1. Gable

One of the most common types of roofs you’ll find in America, a gable roof is made up of two sloping roof sections. These sections meet at the highest edge to create a horizontal ridge.

2. Hip

Shaped like a pyramid, this type of roof has all four sides sloping down toward the walls. There aren’t any gables or vertical areas of the roof.

3. Mansard

Mansard roofs are a type of hip roof, with four sides that gently slope downward. However, the four sides each have two slopes, with the second slope being steeper and including dormer windows.

Roof Construction

Roofing professionals use a vocabulary that may sound foreign to the average person. We’ve explained some of the most relevant roofing construction terms to help you understand your roofing needs.

1. Truss

Trusses are a type of beam used to create the roof frame. They are usually made with 2x4s and placed at equal intervals across the top of the frame to strengthen the roof.

2. Slope

The incline of a roof is known as the slope, which is measured using a ratio called “pitch.” The pitch is calculated by measuring the vertical rise in comparison to the horizontal run. Most roof pitches are between 4/12 and 9/12.

3. Roof Vent

There are two types of common roof vents: intake vents and exhaust vents. Both are used to ventilate the roof, helping to regulate the temperature and minimize moisture in the attic.

4. Flashing

Flashing is a thin material used to send water away from vents, chimneys, or other important areas of the roof.

5. Ridge Vent

Like intake and exhaust vents, ridge vents are installed to help ventilate the roof and allow warm air and moisture to leave the attic. These vents are installed at the peak, or ridge, of the roof.

6. Roofing Cement/Mastic

This is a sticky, flexible product that is used to seal a roof and make it waterproof.

7. Drip edge

Drip edges are made of thin metal and installed on the edge of the roof. This ensures that the water flows away from the underlayment and fascia.

8. Roof Deck

Also known as sheathing, the roof deck is the wood under the shingles.

9. Soffit

This is the material under the eaves of the roof. It is used to install the fascia and gutters up against the wall.

10. Soil Stack Pipe

Also known as a soil vent pipe (SVP), this serves as a waste vent that sends water and other waste away from the house.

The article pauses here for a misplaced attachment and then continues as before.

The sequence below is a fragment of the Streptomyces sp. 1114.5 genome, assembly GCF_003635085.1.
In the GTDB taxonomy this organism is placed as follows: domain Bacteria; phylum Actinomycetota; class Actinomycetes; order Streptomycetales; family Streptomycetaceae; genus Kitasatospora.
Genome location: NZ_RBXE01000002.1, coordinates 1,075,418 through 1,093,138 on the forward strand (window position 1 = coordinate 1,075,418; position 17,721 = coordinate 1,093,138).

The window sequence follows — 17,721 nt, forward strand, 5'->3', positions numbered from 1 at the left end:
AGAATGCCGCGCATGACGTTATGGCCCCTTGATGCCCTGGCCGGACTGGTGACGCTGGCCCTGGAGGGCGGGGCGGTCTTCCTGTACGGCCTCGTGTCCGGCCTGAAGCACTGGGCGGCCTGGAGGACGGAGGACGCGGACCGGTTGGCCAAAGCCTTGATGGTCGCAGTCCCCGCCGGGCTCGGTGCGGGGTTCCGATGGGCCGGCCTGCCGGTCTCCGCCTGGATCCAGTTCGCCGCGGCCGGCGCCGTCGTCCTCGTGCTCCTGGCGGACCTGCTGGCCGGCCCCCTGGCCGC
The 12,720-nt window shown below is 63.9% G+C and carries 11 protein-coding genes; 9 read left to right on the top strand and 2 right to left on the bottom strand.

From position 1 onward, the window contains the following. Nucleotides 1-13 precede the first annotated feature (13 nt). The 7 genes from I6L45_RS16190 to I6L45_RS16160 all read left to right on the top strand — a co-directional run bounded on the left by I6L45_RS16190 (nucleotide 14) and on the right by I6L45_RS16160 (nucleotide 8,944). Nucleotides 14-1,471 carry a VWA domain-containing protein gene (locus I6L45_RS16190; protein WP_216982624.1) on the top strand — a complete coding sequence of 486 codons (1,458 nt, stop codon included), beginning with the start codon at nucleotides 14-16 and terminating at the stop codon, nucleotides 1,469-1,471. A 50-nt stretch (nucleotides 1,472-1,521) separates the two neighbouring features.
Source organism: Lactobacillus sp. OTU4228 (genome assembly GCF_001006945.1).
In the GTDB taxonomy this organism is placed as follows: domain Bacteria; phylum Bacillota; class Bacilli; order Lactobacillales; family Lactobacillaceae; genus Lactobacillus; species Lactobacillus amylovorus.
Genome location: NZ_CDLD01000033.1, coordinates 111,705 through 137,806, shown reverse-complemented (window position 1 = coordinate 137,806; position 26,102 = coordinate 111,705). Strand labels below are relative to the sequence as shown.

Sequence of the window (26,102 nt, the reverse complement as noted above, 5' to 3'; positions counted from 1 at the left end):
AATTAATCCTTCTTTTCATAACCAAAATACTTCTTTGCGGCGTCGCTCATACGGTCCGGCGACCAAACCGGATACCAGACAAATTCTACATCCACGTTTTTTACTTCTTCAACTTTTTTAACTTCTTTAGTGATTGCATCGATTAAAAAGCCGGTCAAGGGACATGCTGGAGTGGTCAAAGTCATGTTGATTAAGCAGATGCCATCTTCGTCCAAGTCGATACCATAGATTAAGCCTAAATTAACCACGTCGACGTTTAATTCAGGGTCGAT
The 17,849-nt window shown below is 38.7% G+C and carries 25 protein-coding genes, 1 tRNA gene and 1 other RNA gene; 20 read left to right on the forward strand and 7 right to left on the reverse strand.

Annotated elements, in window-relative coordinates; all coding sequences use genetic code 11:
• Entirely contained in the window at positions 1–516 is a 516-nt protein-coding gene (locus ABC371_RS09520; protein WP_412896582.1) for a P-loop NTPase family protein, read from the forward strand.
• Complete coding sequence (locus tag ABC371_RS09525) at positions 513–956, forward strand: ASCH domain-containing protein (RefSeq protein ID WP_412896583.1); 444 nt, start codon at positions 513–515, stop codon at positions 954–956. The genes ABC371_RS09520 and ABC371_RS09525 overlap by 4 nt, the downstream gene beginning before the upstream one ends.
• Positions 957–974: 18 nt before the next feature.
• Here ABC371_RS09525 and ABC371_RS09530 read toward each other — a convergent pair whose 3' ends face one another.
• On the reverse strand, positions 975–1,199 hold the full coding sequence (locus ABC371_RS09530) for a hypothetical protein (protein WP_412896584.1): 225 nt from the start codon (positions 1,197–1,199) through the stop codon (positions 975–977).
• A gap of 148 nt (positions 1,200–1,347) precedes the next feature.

11. Span

Span is a measurement calculating the distance across the roof to the outer edges of the wall plates.

12. Underlayment

Underlayment is installed on top of the deck to create a water-resistant surface.

13. Fascia

A fascia is a wooden board running on the edge of the roof. It is installed along the trusses to support the lower roofing tiles and gutter.

14. Square

A roofing square is a form of measurement that is equal to 100 square feet. For example, a 35,000-square-foot roof would have 350 roofing squares.

Talk to a Roofing Professional Today

Once you’ve familiarized yourself with these common roofing terms, you may still have questions or need help with roofing repairs. In that case, American Roofing is ready to step in. As one of Utah’s most experienced roofing companies, we can handle any of your residential or commercial roofing needs. Contact us today to get a free roofing quote.

About the Author: Andrew Yorgason

Andrew Yorgason
Andrew Yorgason was born and raised in the Salt Lake Valley.  He is the proud father of four children and when he’s not up on a roof or at the office, you can find him on a golf course, at a sporting event, or spending time with his family at their ranch enjoying the outdoors and riding horses.  Andrew is a third-generation roofer and part of the next generation of ownership at American Roofing.  He has been involved with his family’s business since birth and loves helping protect homes in Utah one roof at a time.